Many studies have demonstrated that the tumor promoting function of M2-phenotype macrophages is mediated by soluble factors (10,11,35). Here, to further confirmed that the miR-940-induced M2-phenotype macrophages have a tumor promoting effect, we co-cultured normoxic SKOV3 cells with miR-940-induced M2 macrophage conditioned medium, and found that the proliferation and migration abilities of SKOV3 cells were increased compared with the miR-negative control (Fig. 4).

In conclusion, these data suggest that hypoxia increases the miR-940 levels in EOC-derived exosomes. These miR-940-rich tumor-secreted exosomes, which are internalized by unpolarized macrophages, drive macrophages toward a TAM-like phenotype. These observations demonstrate that exosomes derived from tumor cells may function as messengers that transport miR-940 between hypoxic tumor cells and macrophages, and thus remodel the tumor immune microenvironment of EOC. These findings may provide a theoretical foundation for a new treatment of EOC through the modulation of TAMs.


This study was supported by grants from the National Natural Science Foundation of China (no. 81372787), the Shanghai Municipal Bureau of Health (no. 20134033), the Shanghai Health System Joint Research Project (no. 2013ZYJB0201) and the Top 100 Medical Elite in Shanghai (no. XBR2011065).





epithelial ovarian cancer


tumor-associated macrophage




tumor-derived exosomes


myeloid-derived suppressor cells


standard error of the mean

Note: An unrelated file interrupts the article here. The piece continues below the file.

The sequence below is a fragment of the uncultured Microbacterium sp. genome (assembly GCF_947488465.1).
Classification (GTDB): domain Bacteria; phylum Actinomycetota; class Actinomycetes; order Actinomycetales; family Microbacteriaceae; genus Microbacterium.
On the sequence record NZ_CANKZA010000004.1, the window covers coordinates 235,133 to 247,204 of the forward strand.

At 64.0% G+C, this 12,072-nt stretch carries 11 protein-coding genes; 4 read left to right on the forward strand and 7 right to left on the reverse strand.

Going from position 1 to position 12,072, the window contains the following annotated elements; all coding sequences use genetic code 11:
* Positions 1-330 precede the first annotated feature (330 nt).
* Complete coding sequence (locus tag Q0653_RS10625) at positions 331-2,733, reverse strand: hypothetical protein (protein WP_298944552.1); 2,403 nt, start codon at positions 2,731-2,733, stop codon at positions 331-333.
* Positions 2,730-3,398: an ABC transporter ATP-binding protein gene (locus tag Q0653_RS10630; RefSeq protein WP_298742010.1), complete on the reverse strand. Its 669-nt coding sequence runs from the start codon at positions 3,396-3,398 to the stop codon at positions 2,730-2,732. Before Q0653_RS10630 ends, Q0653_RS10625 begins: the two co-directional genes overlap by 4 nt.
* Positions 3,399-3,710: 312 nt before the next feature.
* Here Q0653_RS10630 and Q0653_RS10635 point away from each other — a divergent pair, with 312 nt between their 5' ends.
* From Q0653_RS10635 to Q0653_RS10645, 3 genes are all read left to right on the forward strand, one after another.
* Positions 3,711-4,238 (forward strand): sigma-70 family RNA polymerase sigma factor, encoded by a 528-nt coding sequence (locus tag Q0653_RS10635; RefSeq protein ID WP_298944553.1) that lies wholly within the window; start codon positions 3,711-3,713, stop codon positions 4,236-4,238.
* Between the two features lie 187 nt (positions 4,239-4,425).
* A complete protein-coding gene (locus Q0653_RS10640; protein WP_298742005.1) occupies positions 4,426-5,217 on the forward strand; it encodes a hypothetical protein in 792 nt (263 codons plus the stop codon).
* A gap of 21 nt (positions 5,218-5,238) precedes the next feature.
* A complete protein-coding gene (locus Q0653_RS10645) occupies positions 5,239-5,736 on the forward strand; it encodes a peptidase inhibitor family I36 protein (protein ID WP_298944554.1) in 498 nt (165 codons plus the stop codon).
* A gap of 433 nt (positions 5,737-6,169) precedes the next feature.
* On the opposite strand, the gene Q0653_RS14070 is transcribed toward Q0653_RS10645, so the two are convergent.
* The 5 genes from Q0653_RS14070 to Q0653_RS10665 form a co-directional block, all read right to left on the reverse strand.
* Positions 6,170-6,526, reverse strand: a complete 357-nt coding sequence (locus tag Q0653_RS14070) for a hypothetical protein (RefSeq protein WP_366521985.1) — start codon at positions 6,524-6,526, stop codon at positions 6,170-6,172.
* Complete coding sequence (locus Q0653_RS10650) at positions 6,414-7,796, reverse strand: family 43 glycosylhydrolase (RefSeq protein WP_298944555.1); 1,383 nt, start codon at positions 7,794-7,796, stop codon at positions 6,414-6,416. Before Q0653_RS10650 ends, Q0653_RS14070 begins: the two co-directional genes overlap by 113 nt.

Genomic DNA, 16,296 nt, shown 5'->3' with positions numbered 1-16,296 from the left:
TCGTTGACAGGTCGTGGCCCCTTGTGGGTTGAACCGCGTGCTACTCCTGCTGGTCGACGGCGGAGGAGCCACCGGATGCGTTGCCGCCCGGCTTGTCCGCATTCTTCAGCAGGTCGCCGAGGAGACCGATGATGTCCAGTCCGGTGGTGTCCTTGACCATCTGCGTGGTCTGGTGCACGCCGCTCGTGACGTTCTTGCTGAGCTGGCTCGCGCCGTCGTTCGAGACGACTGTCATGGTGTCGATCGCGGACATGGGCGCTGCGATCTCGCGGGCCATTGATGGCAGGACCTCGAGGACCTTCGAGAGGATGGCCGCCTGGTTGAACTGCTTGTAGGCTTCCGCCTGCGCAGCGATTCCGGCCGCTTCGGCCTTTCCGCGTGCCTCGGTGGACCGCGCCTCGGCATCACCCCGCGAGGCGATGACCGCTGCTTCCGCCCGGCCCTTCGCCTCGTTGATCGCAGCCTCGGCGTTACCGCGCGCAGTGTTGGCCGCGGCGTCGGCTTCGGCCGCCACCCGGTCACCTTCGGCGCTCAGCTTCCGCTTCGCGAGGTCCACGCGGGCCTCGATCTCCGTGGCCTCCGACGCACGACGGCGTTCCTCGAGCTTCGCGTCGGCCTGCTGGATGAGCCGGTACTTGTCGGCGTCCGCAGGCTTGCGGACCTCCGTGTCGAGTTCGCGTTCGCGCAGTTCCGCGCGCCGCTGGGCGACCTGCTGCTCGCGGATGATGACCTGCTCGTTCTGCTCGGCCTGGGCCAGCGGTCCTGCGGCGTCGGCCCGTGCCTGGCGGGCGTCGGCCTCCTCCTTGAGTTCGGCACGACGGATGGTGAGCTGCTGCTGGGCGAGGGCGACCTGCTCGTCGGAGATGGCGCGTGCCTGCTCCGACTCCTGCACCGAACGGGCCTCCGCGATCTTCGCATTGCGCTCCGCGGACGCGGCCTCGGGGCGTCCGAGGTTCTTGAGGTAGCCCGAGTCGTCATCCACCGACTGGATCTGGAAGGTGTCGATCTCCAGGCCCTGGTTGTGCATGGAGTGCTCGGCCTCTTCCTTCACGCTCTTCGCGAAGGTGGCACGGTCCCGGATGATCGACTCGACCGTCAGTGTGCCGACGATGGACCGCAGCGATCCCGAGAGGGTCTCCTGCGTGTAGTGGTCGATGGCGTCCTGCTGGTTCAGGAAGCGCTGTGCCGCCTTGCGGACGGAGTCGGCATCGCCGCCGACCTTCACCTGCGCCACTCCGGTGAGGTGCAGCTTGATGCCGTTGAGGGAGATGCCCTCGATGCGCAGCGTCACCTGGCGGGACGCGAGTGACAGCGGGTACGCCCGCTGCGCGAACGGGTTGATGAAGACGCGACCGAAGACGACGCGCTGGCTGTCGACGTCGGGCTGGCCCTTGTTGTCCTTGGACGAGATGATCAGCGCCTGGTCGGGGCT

transmission electron microscopy



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Chen X, Ying X, Wang X, Wu X, Zhu Q and Wang X: Exosomes derived from hypoxic epithelial ovarian cancer deliver microRNA-940 to induce macrophage M2 polarization. Oncol Rep 38: 522-528, 2017
Chen, X., Ying, X., Wang, X., Wu, X., Zhu, Q., & Wang, X. (2017). Exosomes derived from hypoxic epithelial ovarian cancer deliver microRNA-940 to induce macrophage M2 polarization. Oncology Reports, 38, 522-528. https://doi.org/10.3892/or.2017.5697
Chen, X., Ying, X., Wang, X., Wu, X., Zhu, Q., Wang, X."Exosomes derived from hypoxic epithelial ovarian cancer deliver microRNA-940 to induce macrophage M2 polarization". Oncology Reports 38.1 (2017): 522-528.
Chen, X., Ying, X., Wang, X., Wu, X., Zhu, Q., Wang, X."Exosomes derived from hypoxic epithelial ovarian cancer deliver microRNA-940 to induce macrophage M2 polarization". Oncology Reports 38, no. 1 (2017): 522-528. https://doi.org/10.3892/or.2017.5697